A bill similar to HR5882 can be added to CIR as an amendment (like the Cornyn-Cantwell amendment to CIR2007, which unfortunately didn't get voted on as the CIR died!). Most of the CIR backers like Hispanic caucus or Sen Menedez aren't opposed to EB increases/recaptures as such, but have prevented the passage to make pro-business Republicans make concession toward legalization. If Legalization passes through, they are unlikely to stand in our way.

    On the other hand, anti-immigrant groups such as FAIR, CIS etc. oppose us as much as they oppose legalization ( according to their bizzaro definition every immigrant is illegal). They will oppose stand-alone bills such as HR 5882 as much as they oppose the CIR . Infact it was filibustering by Repubs such as Steve King and Smith - who are sympathetic to these groups - that killed our bill.

    CIR + our EB ammendments will face only opposition from anti-immigrants, where as Hispanic Congressmen and CIR backers will be supporting our bills as well, where as EB-only bill face the ire of both anti-immigrants as well as the CIR backers and the powerful Hispanic caucus. That's the lesson we should learn from the failures of this year.

    Focus may be on Economy, but Immigration cannot be ignored due to political considerations. If there is a democratic senate, democratic House and democratic President - Hispanic lawmakers will not let them rest, until they get the CIR on the floor.

    IMO, our focus should be to find the EB-killer clauses in the CIR, get them ammended, and add our bills as ammendments to CIR. And not to oppose it in favor of highly-unlikely-to-pass piecemeal legislation.

    If Obama becomes Prez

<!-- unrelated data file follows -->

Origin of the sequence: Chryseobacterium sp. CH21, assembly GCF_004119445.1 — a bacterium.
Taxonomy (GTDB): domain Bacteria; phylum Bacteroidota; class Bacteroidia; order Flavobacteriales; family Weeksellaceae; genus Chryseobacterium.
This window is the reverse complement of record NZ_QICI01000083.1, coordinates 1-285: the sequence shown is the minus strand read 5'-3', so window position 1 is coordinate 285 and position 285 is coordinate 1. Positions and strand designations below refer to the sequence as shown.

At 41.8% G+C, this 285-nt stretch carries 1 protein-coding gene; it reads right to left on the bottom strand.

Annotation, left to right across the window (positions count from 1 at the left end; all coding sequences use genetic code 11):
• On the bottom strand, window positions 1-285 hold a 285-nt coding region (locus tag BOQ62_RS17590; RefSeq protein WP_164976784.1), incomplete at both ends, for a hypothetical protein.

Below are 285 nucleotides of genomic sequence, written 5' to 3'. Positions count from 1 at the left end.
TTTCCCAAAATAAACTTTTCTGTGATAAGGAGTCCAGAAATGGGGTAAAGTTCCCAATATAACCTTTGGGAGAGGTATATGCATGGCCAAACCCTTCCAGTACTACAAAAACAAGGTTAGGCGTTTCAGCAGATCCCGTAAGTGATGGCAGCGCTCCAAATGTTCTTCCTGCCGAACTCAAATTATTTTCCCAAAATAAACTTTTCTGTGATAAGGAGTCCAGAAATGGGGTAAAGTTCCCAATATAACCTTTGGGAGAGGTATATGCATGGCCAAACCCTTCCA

1)Sen. Durbin will play major role in immigration policy which may take us to Stone Age.
    2)CIR is only resolution for the immigration ( Bills like HR 5882 will go away)

    If McCain becomes Prez

    1)Anti �immigrant lobbyist will take center stage and will not allow CIR to pass through
    2)Smaller measures like HR 5882 will have chances to pass through

    This is my opinion and it may differ from others. Its like catch 22, I have very little hope on either of them, more over based on the current economic situation. whoever the prez their focus will be on fixing the economy rather than immigration - my 2 cents

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  • panky72
    08-11 04:04 PM
    Dear banta
    Vahe Guru !

    I am in a well here and hoping you are in the same well there. I'm writing this letter slowly, because I know you cannot read fast.

    We don't live where we did when you left home. Your dad read in the newspaper that most accidents happen 20 miles from home, so we moved 20 miles. I wont be able to send the address as the last Sardar who stayed here took the house numbers with them for their new house so they would not have to change their address. Hopefully by next week we will be able to bring our earlier address plate here, so that our address will remain same too.

    This place is really nice. It even has a washing machine, situated right above the commode. I'm not sure it works. Last week I put in 3 shirts, pulled the chain and haven't seen them since.

    The weather here isn't too bad. It rained only twice last week. The first time it rained for 3 days and second time for 4 days.

    The coat you wanted me to send you, your Aunt said it would be a little too heavy to send in the mail with all the metal buttons, so we cut them off and put them in the pocket.

    Your father has another job. He has 500 men under him. He is cutting the grass at the cemetery.

    By the way I took Bahu to our club's poolside. The manager is really badmash. He told her that two-piece swimming suit is not allowed in this club. We were confused as to which piece should we remove?

    Your sister had a baby this morning. I haven't found out whether it is a girl or a boy, so I don't know whether you are an Aunt or Uncle.